MIT Jameel Clinic principal investigator Vinod Vaikuntanathan honoured for exceptional teaching

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Vinod Vaikuntanathan, a professor in the department of electrical engineering and computer science at the Massachusetts Institute of Technology (MIT) and an MIT Jameel Clinic principal investigator, has been awarded a MacVicar faculty fellowship as an outstanding undergraduate teacher and mentor.

A competitive process

Named after MIT's first dean for undergraduate education, Margaret MacVicar, the fellowships are awarded by MIT in recognition of exemplary and sustained contributions to undergraduate education at MIT.

The competitive annual selection process is based on nominations from colleagues, students and alumni, reviewed by a committee led by MIT's vice chancellor, and determined by the provost. The fellowship is awarded for 10 years and carries an annual stipend.

2024 MacVicar faculty fellowships were also awarded to Karl Berggren, a professor in the same department as Vinod; professor of political science Andrea Campbell; and associate professor of music Emily Richmond Pollock.

An award-winning scientist and an inspiring teacher

A computer scientist celebrated for his work on cryptography and encryption, for which he shared the 2022 Gödel prize for outstanding papers in theoretical computer science, Vinod became a principal investigator at the MIT Jameel Clinic, the epicentre for artificial intelligence and health at MIT, in 2023.

As a teacher, including of all three undegraduate theoretical computer science subjects in his department, Vinod has previously been recognised with awards in 2016 and 2017.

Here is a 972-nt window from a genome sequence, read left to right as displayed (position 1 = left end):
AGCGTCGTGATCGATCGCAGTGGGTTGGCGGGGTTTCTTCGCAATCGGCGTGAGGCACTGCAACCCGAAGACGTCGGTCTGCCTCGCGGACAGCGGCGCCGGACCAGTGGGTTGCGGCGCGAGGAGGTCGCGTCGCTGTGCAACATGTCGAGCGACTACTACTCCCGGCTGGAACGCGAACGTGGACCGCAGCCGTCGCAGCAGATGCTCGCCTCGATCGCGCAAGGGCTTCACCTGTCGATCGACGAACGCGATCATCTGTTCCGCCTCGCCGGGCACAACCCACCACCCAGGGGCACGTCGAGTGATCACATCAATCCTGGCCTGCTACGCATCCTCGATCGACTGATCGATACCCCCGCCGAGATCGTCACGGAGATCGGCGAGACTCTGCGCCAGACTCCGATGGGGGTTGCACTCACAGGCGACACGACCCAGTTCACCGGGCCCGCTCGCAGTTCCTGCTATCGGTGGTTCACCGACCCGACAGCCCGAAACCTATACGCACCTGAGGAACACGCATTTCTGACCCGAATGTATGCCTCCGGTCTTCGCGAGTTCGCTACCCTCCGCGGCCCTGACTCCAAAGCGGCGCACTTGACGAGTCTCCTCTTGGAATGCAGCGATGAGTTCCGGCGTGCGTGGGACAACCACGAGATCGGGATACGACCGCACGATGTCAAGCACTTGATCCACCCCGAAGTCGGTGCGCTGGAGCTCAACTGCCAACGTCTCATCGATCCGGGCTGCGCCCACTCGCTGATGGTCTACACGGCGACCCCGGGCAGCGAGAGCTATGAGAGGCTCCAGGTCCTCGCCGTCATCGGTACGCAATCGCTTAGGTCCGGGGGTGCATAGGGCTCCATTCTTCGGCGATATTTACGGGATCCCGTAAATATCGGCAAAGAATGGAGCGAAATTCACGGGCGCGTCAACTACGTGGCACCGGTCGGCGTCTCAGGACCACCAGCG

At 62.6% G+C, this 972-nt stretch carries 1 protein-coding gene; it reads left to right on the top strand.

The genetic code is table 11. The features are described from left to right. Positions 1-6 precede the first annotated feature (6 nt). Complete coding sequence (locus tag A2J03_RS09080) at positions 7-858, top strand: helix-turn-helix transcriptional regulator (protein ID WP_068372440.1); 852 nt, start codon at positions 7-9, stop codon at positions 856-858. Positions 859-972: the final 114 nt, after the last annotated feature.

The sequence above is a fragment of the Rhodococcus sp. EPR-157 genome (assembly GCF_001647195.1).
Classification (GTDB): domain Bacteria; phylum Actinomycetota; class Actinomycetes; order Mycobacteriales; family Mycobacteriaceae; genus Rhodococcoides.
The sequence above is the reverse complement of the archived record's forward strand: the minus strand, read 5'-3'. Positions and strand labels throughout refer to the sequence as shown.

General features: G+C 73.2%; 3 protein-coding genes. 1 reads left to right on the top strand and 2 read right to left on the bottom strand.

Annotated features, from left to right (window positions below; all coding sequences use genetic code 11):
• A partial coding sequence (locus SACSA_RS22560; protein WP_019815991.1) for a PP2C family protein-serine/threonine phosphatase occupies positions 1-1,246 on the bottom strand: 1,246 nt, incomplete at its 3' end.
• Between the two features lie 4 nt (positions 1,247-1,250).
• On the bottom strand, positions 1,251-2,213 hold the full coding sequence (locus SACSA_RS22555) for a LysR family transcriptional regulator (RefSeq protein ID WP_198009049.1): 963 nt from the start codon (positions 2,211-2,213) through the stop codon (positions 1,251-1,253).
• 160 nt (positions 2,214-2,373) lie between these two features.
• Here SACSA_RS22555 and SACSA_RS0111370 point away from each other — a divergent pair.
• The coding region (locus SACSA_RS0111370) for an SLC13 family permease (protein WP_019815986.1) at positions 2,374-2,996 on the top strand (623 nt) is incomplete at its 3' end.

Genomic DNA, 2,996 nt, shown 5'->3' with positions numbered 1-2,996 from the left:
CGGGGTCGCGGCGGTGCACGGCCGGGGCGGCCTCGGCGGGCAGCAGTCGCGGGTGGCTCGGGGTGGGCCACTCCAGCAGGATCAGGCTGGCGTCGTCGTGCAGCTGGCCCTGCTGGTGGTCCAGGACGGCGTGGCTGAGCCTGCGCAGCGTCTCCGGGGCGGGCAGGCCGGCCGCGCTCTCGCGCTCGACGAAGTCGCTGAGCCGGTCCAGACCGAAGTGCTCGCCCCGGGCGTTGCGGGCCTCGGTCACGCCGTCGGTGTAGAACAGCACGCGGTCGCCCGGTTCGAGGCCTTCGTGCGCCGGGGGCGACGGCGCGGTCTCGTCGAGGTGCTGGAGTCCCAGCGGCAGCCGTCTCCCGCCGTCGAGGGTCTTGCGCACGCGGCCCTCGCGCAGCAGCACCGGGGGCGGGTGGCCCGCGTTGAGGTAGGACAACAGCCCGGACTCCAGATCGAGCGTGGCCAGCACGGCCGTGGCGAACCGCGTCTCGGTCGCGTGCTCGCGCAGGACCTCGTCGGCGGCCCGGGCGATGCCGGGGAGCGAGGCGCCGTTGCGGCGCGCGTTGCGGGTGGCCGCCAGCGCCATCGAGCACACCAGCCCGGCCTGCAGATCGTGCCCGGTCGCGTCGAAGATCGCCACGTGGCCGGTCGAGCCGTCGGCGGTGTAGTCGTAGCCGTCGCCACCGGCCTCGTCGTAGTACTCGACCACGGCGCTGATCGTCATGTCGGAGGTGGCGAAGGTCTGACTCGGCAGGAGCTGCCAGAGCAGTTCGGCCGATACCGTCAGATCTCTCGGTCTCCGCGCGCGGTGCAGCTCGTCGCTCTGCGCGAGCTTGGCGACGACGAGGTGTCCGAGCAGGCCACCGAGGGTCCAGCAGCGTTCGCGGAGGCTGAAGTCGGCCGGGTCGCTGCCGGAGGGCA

Vinod joined the MIT faculty in 2013, having previously completed his master's and doctoral studies there. He received his bachelor’s degree in computer science from the Indian Institute of Technology Madras in 2003.

Professor Vinod Vaikuntanathan, MIT Jameel Clinic principal investigator and 2024 MacVicar faculty fellow, said: “It is humbling to be in the company of such amazing teachers and mentors, many of whom I have come to think of as my role models. Many thanks to my colleagues and my students for considering me worthy of this honor.”

A tradition of care and support

Last year, Professor Esther Duflo, co-founder of the Abdul Latif Jameel Poverty Action Lab and a 2019 Nobel laureate in economics, was honoured as 'committed to caring' in an MIT scheme recognising faculty support for graduate students. As one student nominator wrote: “Every time I meet with her, I feel like I have wings.”

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